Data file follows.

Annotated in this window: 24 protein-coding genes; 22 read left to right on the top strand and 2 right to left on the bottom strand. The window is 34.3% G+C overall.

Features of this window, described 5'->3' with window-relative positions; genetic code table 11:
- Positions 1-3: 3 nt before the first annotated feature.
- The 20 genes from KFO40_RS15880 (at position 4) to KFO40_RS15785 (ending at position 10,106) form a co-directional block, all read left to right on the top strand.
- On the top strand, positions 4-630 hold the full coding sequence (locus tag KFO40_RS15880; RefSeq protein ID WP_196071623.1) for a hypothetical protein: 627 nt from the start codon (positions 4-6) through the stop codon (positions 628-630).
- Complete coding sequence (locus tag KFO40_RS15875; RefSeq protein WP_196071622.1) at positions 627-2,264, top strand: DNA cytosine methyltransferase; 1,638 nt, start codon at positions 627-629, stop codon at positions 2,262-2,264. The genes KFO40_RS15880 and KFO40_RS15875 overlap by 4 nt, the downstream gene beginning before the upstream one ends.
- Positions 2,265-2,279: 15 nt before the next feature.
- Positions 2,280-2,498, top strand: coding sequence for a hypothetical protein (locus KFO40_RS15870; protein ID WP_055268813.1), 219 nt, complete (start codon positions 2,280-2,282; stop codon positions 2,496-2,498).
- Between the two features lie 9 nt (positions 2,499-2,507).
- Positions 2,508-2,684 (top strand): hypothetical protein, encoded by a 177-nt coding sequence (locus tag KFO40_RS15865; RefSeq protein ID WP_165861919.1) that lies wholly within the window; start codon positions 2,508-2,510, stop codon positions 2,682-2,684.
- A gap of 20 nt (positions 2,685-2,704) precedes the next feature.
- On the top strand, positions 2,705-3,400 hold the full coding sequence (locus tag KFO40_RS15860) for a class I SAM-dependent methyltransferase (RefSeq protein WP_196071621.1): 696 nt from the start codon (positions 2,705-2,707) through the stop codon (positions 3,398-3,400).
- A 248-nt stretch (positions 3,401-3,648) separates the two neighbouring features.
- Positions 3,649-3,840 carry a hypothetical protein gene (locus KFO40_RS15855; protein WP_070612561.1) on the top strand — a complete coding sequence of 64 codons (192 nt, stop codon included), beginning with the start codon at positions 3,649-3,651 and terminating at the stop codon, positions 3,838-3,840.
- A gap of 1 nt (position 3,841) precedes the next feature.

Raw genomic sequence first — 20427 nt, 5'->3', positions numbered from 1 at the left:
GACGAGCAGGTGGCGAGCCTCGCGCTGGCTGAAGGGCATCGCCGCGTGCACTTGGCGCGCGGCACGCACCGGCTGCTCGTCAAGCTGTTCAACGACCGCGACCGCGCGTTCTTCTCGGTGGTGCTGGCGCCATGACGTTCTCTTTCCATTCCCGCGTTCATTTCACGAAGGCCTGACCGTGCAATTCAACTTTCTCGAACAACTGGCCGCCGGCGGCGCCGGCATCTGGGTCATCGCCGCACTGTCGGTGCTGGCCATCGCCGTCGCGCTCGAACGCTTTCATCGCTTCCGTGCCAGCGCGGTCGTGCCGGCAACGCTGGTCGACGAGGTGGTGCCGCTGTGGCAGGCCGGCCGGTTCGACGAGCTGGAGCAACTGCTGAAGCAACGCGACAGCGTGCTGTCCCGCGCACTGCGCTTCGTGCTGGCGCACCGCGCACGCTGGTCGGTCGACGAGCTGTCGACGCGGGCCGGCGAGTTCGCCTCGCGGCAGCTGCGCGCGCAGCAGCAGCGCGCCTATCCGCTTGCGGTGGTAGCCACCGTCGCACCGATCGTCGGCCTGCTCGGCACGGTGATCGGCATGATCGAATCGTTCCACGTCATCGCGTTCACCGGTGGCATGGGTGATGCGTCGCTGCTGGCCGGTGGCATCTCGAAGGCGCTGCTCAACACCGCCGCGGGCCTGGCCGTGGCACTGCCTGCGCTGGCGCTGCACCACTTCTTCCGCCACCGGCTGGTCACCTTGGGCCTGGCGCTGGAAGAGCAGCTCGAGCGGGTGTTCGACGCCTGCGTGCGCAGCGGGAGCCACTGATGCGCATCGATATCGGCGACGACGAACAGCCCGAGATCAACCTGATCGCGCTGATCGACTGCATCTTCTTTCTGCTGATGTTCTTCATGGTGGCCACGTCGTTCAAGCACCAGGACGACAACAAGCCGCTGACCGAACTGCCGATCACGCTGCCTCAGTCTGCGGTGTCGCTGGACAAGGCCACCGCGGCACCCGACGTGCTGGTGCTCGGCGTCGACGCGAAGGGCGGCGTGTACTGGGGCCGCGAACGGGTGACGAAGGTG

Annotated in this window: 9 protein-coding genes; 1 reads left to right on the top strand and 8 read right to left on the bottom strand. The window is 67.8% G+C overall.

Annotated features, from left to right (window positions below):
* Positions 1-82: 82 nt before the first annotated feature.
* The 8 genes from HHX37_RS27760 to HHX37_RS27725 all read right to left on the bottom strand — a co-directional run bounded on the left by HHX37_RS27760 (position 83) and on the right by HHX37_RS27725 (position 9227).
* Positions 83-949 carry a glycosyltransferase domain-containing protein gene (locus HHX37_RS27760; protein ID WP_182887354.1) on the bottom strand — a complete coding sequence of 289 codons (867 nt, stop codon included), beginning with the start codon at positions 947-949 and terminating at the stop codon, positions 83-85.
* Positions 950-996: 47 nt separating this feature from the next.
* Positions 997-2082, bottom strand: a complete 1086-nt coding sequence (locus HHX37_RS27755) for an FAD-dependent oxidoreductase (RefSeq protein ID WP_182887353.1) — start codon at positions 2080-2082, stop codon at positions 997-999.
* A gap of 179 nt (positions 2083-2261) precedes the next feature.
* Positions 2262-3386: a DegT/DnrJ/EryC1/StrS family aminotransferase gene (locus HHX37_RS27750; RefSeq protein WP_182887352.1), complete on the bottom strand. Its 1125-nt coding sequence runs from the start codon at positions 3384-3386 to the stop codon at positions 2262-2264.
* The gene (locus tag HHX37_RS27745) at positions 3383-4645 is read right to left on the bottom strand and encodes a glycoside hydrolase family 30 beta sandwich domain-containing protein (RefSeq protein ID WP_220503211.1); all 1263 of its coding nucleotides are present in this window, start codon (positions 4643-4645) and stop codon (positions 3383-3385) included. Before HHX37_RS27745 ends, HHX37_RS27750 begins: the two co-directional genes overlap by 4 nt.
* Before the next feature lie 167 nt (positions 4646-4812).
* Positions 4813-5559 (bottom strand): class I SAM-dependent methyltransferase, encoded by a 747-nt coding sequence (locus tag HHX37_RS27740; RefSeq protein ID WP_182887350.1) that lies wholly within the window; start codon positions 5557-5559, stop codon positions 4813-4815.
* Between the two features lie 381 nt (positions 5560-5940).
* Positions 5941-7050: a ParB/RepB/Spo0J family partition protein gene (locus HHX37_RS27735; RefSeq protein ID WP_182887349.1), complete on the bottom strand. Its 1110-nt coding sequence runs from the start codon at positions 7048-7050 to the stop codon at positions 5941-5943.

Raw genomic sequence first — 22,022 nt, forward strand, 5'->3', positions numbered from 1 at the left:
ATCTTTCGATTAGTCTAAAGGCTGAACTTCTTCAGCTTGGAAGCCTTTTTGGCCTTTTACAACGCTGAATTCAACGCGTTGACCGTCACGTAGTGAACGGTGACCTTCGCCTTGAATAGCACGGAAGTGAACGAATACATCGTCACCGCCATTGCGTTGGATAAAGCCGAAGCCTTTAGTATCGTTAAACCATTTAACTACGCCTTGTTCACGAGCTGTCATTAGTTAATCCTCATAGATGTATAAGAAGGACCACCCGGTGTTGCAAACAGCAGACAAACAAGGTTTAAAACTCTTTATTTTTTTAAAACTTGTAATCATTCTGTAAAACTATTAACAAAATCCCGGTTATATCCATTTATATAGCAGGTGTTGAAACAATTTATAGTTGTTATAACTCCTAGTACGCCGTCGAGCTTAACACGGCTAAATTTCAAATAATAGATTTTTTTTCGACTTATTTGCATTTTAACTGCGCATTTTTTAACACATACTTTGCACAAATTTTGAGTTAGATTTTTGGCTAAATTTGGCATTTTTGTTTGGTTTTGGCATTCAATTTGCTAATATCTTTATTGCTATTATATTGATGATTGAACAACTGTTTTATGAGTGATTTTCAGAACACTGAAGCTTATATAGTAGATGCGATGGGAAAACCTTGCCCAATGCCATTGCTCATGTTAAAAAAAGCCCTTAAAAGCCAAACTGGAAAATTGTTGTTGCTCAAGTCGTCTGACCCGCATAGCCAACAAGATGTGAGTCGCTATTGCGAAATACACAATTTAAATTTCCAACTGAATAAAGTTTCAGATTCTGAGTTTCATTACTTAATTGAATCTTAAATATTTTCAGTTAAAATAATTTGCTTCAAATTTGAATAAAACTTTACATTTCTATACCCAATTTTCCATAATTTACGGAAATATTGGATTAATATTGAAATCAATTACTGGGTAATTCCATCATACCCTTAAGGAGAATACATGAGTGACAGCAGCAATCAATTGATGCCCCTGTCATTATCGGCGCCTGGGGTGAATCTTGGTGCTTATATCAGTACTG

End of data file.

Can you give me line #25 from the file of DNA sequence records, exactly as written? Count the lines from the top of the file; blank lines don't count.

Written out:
* A gap of 179 nt (positions 2083-2261) precedes the next feature.